22nd of August 2016 – Megan Larsen, University of Nebraska-Lincoln

Megan LarsenMegan recently finished her PhD with Jay T. Lennon at Indiana University where she specialized in microbial ecology and evolution. Her dissertation focused on how cyanobacteria-phage interactions within microbial communities evolve in response to nutrient limiting conditions. She’s now returned to her home state of Nebraska (USA) and is applying her technical expertise in microbial ecology and informatics to studying cyanobacterial blooms at the University of Nebraska Water Sciences Laboratory.

Megan is an advocate for undergraduate STEM education and community outreach. While at Indiana University, she was greatly involved with engaging underrepresented students in the Women In STIM (Science, Technology, Informatics, and Mathematics) Living Learning Center and designed seminar courses for undergraduate professional development.

When she’s not sciencing, Megan is likely out and about on her bicycle roaming the old railroads turned trails in Lincoln or hiking with her dogs, Nala (lab retriever) and Sarah (St. Bernard).

This week on biotweeps, she’ll be focusing on skills she’s picked up during graduate school, new analytical chemistry skills she’s learning at the Water Sciences Laboratory, discussion about harmful algal blooms in the news, informatics, and work-life balance.

 You can follow Megan after Biotweeps on twitter (@meganllarsen) or on her website (http://meganllarsen.wordpress.com).

18th July 2016 – Katherine James, Newcastle University

Katherine James.jpgI’m a Post-Doctoral bioinformatician working with the Centre for Bacterial Cell Biology (CBCB) and the Interdisciplinary Computing and Complex bioSystems (ICOS) research group at Newcastle University.  My research focuses on the large-scale integration of biological data in order to generate novel, testable hypotheses.

I originally studied Molecular Biology as an undergraduate at Newcastle but, due to a lack of jobs in the area at the time I graduated, I spent the next few years initially managing a pub and restaurant (great fun, poor pay), and then working as an administrator for the Civil Service (better pay, mind-numbingly boring).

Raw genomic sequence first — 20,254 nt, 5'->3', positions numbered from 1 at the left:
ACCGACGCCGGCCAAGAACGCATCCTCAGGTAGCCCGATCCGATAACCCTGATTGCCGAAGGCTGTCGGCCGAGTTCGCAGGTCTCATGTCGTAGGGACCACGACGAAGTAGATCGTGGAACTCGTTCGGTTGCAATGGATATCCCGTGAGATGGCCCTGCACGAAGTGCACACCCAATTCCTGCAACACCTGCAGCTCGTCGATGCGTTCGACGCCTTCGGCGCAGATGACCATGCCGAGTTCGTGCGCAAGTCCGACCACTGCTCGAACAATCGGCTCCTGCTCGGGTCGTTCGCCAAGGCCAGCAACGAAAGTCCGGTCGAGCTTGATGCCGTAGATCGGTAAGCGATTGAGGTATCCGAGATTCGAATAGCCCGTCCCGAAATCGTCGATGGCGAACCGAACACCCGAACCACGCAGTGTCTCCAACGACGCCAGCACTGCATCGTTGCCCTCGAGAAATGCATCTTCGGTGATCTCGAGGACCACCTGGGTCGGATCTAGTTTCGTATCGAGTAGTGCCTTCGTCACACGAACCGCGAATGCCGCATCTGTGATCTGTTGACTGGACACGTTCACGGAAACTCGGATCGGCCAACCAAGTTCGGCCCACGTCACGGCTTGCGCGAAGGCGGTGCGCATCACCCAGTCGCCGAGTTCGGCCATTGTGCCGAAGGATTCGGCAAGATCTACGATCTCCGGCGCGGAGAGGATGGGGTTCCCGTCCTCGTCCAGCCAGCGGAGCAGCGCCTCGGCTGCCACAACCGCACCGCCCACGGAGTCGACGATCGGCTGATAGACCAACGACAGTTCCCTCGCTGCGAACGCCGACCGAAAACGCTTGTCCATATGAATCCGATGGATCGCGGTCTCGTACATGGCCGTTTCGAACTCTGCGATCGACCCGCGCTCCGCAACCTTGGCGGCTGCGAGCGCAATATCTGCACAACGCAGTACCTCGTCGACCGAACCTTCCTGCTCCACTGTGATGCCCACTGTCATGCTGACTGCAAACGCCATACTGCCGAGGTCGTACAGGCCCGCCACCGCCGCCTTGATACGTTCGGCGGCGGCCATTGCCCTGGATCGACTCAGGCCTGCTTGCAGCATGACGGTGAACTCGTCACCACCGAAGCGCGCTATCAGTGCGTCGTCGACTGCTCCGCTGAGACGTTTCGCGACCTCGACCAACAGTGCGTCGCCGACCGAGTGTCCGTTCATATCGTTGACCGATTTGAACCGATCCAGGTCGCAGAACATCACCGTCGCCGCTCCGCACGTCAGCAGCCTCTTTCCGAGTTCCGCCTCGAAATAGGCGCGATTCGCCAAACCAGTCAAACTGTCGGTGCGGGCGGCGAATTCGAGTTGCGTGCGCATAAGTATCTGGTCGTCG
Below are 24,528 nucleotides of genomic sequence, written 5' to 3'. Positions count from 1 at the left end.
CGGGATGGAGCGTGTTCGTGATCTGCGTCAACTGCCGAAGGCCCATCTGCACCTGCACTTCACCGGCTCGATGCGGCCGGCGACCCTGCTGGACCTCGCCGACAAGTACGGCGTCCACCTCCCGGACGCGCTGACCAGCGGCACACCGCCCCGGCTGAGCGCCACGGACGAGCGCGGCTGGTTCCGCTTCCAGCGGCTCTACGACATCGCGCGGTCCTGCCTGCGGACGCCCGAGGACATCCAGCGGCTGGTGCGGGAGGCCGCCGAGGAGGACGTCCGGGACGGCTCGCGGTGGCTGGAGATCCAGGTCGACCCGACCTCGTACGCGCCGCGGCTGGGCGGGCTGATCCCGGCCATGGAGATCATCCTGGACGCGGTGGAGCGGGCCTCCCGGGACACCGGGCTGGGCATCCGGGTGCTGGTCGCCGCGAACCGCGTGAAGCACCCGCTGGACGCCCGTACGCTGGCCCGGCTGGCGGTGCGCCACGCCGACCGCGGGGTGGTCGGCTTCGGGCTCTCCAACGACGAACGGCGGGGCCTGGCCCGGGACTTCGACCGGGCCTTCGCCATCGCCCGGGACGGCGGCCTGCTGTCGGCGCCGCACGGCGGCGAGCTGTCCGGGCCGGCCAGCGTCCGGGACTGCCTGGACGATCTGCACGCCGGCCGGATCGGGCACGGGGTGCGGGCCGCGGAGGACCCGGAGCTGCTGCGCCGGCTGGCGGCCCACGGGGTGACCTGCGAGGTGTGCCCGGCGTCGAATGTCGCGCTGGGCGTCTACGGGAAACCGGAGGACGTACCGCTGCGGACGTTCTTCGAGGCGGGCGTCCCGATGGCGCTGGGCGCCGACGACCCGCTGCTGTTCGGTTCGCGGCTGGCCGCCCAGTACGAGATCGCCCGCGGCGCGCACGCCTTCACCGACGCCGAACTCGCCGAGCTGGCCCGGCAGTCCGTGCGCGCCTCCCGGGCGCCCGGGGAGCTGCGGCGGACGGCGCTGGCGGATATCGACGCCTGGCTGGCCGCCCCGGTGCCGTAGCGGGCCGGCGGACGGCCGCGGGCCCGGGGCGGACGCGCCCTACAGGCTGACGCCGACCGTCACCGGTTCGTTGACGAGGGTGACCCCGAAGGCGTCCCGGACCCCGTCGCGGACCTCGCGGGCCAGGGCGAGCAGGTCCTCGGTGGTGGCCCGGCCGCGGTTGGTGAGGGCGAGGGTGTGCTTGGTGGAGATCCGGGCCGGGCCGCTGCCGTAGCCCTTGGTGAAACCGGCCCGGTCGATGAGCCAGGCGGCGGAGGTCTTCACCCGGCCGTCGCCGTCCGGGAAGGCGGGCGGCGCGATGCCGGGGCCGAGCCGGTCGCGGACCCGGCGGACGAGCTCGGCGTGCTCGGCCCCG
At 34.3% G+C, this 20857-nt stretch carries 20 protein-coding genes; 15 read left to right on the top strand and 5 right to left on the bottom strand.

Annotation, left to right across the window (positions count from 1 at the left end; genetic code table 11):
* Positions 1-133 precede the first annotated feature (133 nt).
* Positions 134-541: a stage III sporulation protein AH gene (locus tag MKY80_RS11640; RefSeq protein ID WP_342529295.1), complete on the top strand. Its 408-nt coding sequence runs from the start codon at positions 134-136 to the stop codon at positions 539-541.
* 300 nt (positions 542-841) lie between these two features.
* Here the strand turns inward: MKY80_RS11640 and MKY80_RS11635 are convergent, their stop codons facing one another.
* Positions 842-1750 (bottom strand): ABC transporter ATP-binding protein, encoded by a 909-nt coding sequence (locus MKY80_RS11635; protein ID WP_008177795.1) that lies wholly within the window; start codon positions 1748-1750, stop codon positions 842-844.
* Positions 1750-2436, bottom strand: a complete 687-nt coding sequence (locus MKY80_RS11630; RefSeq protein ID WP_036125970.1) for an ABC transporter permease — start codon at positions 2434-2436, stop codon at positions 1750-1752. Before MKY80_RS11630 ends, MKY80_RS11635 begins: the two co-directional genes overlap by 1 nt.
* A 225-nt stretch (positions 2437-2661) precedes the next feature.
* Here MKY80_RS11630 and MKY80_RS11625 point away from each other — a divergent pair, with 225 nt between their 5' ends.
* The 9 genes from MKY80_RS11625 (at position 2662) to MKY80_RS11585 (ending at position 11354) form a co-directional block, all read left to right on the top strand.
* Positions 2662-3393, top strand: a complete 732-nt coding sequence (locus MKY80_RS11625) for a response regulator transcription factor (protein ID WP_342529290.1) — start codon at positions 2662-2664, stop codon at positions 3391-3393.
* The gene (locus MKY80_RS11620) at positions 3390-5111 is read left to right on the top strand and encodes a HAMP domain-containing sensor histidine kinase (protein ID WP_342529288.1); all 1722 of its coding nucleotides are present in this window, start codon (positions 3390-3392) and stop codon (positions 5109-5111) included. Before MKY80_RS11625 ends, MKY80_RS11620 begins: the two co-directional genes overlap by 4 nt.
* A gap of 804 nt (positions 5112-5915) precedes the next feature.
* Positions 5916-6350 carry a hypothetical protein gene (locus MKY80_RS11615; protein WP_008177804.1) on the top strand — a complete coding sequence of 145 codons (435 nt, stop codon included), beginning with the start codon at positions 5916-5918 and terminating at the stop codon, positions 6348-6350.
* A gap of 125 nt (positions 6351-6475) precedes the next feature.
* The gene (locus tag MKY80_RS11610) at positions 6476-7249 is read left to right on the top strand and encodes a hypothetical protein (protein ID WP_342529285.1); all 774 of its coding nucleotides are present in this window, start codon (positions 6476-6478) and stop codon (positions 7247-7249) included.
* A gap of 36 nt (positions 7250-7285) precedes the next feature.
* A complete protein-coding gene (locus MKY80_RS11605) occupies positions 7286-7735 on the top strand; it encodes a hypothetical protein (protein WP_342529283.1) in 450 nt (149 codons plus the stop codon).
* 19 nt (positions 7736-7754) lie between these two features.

Eventually my love of biology and computing science led me back to Newcastle to the, then relatively new, MRes Bioinformatics course. I subsequently stayed to do a PhD in Computing Science (during which I was lucky enough to be one of the first Computing Science PhDs in the UK to do laboratory work during my project).

As a Post-Doc I have worked on a diverse range of project; from data analysis to software and algorithm development, and involving yeast, human and bacterial data.  During my week on Biotweeps I primarily hope to describe how varied, interesting and novel bioinformatics research can be, but also discuss some of the practicalities of computational research, and the process of becoming an independent researcher (which I am currently in the initial stages of).

April 20th 2015 – Chris Slape, Monash University

Chris SlapeI’m a Research Fellow at Monash University in Melbourne, Australia, and a molecular biologist by training. The goal of my PhD project was to identify the chromosome breakpoints in leukemia patients (back before the Human Genome Project made that an afternoon’s work), and I’ve been working in various leukemia genetics projects ever since. I’m currently working on a translational project, trying to bring a molecular discovery (the inappropriate expression of a certain protein in leukemia) made 20 years ago through to a useful clinical application. It’s my first time in a lab with a real biochemistry focus rather than a genetics or cellular biology focus, which is… challenging?


More generally, I’m interested in leukemia stem cells, the cells that are responsible for relapse after chemotherapy, and how they manage to survive and regenerate the leukemia all by themselves. Through my work I aim to understand the genetic mutations and epigenetic events that drive gene expression patterns which control this behaviour. Things I am interested in and wish I was more adept at include bioinformatics and understanding how genome organisation works; good luck with that. Outside of work, I am a keen if slow runner, a keen if mad baseball fan, and a keen if misguided semi-colon user. I have a blog I last updated about two years ago.